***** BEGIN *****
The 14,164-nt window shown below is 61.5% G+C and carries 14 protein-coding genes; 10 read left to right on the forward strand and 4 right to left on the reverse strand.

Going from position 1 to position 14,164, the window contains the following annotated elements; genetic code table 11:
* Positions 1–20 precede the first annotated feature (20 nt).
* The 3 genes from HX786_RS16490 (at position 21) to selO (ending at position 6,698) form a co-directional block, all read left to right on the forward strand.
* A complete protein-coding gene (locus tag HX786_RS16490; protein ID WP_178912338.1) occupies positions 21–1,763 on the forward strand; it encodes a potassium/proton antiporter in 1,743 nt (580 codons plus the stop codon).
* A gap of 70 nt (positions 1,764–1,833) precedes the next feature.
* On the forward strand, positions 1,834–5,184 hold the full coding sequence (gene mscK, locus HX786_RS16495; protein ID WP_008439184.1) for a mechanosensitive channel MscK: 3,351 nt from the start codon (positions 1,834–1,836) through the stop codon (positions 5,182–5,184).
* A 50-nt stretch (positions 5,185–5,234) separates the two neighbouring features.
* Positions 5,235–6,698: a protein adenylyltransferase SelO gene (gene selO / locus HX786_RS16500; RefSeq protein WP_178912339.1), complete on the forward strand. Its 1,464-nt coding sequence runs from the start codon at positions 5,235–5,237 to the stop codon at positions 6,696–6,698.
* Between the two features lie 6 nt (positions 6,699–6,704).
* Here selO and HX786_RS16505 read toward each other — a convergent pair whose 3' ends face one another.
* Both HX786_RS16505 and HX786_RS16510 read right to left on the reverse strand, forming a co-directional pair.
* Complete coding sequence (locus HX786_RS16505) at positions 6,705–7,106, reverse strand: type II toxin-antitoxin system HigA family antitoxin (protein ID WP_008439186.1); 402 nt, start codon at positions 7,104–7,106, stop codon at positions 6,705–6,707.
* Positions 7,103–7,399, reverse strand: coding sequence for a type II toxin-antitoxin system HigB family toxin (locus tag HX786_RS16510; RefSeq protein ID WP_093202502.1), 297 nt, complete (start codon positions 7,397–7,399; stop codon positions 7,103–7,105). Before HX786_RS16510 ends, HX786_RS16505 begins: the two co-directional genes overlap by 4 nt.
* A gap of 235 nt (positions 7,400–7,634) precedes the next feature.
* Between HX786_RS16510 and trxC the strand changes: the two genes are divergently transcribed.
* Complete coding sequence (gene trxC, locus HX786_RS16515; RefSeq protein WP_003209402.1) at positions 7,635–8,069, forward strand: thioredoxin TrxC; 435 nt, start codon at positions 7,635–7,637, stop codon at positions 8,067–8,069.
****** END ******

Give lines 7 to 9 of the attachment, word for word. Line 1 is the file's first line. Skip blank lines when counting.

* On the forward strand, positions 1,834–5,184 hold the full coding sequence (gene mscK, locus HX786_RS16495; protein ID WP_008439184.1) for a mechanosensitive channel MscK: 3,351 nt from the start codon (positions 1,834–1,836) through the stop codon (positions 5,182–5,184).
* A 50-nt stretch (positions 5,185–5,234) separates the two neighbouring features.
* Positions 5,235–6,698: a protein adenylyltransferase SelO gene (gene selO / locus HX786_RS16500; RefSeq protein WP_178912339.1), complete on the forward strand. Its 1,464-nt coding sequence runs from the start codon at positions 5,235–5,237 to the stop codon at positions 6,696–6,698.